Amazon River Dolphin

The recently discovered species of ancient dolphin resembles the modern Amazon River dolphin, shown here.

Back in 2011, Smithsonian paleobiologist Nick Pyenson removed a fossil on the coast of Panama that had been embedded in the rocky shore.  As they raced against the incoming tide to dig a trench around the fossil, Pyenson and his team guessed that they were uncovering an ancient marine mammal known as the shark-toothed dolphin.  However, they were wrong.  Once he brought the fossil back to DC, Pyenson realized that it was like nothing that he had ever seen before.  Yet he soon realized that it was like nothing that anybody else had seen for millions of years.

According to a study published today in the scientific journal PeerJ, the newly-discovered fossil represents a new genus and species, the “Isthminia panamensis”.  This marine mammal poses a bit of a mystery, with an elongated snout and small eyes that resemble the modern-day Amazon river dolphin.  However, this aquatic creature didn’t live in the rivers of the Amazon, but rather in the open ocean.  Pyenson says he and the research team believe the animal lived in the channel that connected the Atlantic and Pacific oceans before the isthmus of Panama was formed.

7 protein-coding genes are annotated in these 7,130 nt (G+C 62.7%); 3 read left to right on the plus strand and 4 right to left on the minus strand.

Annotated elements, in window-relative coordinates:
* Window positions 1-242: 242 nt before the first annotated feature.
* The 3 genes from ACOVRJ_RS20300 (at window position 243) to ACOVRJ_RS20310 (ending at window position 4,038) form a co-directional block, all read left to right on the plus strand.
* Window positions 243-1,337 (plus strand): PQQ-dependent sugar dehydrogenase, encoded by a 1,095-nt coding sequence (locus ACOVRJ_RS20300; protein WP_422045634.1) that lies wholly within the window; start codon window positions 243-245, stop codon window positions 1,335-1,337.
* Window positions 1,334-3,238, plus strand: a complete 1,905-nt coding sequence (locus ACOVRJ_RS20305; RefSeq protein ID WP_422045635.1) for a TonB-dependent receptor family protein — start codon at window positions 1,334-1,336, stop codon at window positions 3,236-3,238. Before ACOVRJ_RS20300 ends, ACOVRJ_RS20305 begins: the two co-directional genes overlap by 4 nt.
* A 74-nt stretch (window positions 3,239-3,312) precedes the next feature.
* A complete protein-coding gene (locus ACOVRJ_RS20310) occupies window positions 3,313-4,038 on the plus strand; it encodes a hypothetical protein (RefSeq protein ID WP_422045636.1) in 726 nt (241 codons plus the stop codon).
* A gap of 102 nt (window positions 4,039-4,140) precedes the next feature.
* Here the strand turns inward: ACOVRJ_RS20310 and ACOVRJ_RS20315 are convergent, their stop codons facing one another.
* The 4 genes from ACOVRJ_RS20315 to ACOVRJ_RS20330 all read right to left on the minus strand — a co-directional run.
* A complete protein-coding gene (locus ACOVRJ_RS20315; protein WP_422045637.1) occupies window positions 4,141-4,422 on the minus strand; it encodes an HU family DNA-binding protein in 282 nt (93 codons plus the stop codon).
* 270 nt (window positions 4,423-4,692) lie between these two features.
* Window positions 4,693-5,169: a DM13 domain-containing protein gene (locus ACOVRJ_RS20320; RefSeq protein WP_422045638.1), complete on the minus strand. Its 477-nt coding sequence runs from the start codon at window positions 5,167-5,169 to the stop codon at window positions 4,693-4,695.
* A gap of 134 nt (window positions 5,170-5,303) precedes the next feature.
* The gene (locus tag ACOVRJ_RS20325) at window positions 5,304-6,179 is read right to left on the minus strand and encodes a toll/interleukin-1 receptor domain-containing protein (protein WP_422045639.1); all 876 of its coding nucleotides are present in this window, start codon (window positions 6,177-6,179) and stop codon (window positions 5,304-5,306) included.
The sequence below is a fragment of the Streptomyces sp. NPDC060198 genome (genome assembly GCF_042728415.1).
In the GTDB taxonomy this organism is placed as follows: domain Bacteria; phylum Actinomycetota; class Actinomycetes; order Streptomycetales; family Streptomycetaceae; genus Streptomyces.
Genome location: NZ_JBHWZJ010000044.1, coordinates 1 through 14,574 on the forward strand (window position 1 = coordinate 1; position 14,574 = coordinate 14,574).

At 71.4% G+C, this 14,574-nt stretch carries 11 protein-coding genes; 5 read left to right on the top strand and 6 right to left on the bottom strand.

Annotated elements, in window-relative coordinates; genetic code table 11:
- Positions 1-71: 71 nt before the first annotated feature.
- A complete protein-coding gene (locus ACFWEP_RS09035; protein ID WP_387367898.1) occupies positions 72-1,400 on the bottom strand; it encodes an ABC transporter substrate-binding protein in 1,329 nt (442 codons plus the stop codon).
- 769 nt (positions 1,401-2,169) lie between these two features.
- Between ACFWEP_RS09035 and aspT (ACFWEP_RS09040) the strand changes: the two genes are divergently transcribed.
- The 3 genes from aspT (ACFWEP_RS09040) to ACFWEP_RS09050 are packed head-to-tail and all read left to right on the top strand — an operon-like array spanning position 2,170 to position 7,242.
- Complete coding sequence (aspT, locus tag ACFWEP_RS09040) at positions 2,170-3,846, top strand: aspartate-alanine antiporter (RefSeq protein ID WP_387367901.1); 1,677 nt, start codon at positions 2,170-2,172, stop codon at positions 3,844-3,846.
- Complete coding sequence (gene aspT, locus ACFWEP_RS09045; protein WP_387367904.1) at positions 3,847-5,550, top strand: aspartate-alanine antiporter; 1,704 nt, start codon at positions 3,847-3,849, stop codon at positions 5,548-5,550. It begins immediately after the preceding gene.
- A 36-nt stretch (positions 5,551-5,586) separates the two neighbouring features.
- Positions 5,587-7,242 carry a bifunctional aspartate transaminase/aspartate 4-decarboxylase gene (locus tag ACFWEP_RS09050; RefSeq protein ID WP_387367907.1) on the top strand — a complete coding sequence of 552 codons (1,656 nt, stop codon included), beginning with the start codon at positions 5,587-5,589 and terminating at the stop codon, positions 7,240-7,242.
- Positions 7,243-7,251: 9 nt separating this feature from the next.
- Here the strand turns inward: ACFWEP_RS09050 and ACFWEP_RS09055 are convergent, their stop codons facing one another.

This finding suggests that ancient dolphins living off the coast of South American made their way inland as ocean levels rose around 6 million years ago.  If the world enters another period of rising oceans, this line of research may help scientists predict what will happen next.  Pyenson hopes that reviewing deep evolutionary evidence about river dolphins will allow scientists to guess what their future will be.

The future of modern-day river dolphins is currently unknown.  Recently, one species of river dolphin, the baiji, was declared functionally extinct.  The animal, found only in the Yangtze River in China, the baiji’s numbers declined rapidly in recent years as the Yangtze river was overused for fishing, transportation and hydroelectricity.  There were efforts made to conserve the species, yet after an expedition in 2006 failed to find any baiji in the river, they were declared functionally extinct, the first known aquatic mammal species to become extinct since the Caribbean monk seal in the 1950s.  While a Chinese man videotaped what could have been a baiji swimming in the Yangtze in late 2007, the presence of just one or a few animals isn’t enough to save a functionally extinct species from true extinction.